“What we are seeing year in and year out are simply a lot of great athletes and high-quality programs putting on a fantastic show,” said Jenkins. “You’re not going to find this caliber of talent, in this kind of a basketball atmosphere, anywhere else.”
2. In honor and remembrance
There is a reason the CitC takes place over Martin Luther King Jr. weekend. Jenkins was adamant that the memory of Dr. King and former Hiland boys basketball coach Perry Reese Jr. remain a central focus of the three-day event. Honoring their efforts to promote harmony and knock down racial barriers is reason enough to attend.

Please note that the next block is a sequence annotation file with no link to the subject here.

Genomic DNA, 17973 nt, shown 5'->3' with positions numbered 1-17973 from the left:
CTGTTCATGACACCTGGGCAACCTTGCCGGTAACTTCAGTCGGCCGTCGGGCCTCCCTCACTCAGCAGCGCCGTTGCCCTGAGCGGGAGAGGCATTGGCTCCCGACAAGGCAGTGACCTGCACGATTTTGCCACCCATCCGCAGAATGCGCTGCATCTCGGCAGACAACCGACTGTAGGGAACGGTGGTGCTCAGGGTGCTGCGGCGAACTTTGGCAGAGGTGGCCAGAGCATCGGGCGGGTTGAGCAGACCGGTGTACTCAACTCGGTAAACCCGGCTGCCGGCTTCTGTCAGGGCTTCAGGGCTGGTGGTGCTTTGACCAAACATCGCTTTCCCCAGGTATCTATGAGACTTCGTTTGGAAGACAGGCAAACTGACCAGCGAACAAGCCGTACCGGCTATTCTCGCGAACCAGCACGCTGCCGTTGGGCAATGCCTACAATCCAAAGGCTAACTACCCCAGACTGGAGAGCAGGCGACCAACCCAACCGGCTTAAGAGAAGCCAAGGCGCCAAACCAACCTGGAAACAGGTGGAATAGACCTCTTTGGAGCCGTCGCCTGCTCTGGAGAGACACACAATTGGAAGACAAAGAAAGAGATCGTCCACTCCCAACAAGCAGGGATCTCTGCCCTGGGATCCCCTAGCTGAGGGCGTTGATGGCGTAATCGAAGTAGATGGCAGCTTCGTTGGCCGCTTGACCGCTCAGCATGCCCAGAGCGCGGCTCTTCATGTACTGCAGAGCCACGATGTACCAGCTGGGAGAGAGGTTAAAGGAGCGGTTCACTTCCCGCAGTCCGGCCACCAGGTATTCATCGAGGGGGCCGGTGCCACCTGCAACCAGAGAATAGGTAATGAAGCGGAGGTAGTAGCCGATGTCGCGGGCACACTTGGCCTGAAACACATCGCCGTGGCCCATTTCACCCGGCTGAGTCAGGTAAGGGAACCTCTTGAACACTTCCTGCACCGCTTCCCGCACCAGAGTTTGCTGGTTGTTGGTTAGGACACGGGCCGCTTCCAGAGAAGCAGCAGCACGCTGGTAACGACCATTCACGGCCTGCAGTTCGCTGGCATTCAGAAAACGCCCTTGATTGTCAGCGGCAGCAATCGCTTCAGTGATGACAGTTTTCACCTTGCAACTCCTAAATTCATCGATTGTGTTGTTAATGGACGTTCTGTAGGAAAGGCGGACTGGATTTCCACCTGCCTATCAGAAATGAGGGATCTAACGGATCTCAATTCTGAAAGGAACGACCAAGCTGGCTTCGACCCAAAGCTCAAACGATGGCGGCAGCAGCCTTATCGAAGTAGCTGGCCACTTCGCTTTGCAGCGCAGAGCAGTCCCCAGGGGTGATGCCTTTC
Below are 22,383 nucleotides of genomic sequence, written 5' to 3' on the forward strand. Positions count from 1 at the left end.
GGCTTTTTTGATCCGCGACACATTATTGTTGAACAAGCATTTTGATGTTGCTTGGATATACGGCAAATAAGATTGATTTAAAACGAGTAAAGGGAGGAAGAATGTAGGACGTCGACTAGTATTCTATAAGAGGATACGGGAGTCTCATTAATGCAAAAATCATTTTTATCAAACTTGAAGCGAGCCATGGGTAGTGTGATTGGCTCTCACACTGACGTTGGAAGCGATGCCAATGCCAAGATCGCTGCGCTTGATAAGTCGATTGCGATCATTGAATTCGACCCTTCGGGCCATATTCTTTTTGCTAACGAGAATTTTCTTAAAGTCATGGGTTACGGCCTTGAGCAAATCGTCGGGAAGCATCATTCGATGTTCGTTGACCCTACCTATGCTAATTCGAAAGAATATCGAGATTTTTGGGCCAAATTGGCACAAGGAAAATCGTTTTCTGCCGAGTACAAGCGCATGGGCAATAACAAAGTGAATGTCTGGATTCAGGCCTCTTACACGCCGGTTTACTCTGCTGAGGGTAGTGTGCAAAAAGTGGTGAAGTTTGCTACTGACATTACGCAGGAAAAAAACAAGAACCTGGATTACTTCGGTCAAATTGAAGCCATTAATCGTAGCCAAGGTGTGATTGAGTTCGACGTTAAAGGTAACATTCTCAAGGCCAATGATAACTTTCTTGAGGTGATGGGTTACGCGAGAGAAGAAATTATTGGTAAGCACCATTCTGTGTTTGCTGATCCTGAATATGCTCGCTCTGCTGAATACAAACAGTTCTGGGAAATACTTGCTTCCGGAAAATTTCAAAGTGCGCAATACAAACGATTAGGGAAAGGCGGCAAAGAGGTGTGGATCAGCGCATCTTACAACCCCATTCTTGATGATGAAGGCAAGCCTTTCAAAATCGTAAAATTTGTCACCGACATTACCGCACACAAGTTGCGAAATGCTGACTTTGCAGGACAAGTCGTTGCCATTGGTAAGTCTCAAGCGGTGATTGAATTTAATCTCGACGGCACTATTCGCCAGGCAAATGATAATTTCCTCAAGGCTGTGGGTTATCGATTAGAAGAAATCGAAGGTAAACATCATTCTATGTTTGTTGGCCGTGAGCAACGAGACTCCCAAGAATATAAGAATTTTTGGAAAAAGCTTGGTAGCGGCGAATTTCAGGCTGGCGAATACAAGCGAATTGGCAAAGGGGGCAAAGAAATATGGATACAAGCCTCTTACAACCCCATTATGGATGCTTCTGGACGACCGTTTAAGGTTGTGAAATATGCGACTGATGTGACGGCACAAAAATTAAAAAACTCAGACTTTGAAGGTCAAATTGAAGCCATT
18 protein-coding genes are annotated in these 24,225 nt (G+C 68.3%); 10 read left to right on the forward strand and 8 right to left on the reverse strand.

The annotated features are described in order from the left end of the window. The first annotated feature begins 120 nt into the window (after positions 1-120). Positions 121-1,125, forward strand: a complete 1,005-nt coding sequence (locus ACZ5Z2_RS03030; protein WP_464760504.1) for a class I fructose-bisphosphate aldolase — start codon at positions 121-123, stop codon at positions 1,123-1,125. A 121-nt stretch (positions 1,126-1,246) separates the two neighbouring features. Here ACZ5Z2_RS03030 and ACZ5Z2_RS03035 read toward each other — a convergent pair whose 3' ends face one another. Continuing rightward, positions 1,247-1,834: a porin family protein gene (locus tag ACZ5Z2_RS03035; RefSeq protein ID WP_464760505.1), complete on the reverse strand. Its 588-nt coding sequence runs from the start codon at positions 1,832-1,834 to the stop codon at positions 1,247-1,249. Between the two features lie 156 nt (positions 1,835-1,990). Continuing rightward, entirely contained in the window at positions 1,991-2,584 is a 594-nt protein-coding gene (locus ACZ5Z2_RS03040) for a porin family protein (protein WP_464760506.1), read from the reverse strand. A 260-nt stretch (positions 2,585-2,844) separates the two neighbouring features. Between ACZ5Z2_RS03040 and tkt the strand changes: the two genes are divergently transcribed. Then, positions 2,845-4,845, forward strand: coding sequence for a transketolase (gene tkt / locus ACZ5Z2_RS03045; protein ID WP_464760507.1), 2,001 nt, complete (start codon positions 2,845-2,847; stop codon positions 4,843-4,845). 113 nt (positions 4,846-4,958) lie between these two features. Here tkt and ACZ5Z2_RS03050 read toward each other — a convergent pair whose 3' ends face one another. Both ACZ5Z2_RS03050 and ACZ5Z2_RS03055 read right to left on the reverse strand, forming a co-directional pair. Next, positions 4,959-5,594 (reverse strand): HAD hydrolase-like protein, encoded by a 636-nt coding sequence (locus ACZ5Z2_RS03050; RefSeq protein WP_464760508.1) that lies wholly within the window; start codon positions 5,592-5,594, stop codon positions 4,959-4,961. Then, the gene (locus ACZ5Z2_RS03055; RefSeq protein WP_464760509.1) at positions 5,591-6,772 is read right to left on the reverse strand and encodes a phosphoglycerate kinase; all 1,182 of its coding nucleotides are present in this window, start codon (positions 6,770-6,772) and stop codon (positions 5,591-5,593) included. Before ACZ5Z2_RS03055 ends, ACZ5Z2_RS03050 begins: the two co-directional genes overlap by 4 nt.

“I’ve had people ask me about changing the way we play clips from Dr. King before each game instead of playing the National Anthem, but I am never going to alter that,” said Jenkins. “One of the reasons I left the basketball showcase I was involved with before is because they let that ideal slip away. Promoting racial harmony and celebrating the things that both Dr. King and Coach Reese achieved are a big part of why we put this event on.”
3. Fellowship of the Hoops Ring
OK, it may be a stretch, but you could consider the hoop a ring.
As for the fellowship that takes place at the CitC, there is no questioning that it is the place to be over MLK weekend, and a place where old friends renew their relationships, and good friends enjoy a weekend of fine hoops.
Whether it is Jenkins bopping around the gymnasium like Regis Philbin on a dozen cups of coffee before 9 a.m., local fanatics like Piney Hershberger chatting it up with any number of Holmes County locals, or out-of-towners from Cincinnati or Cleveland, who have made Berlin their home in mid-January, it’s an exciting weekend.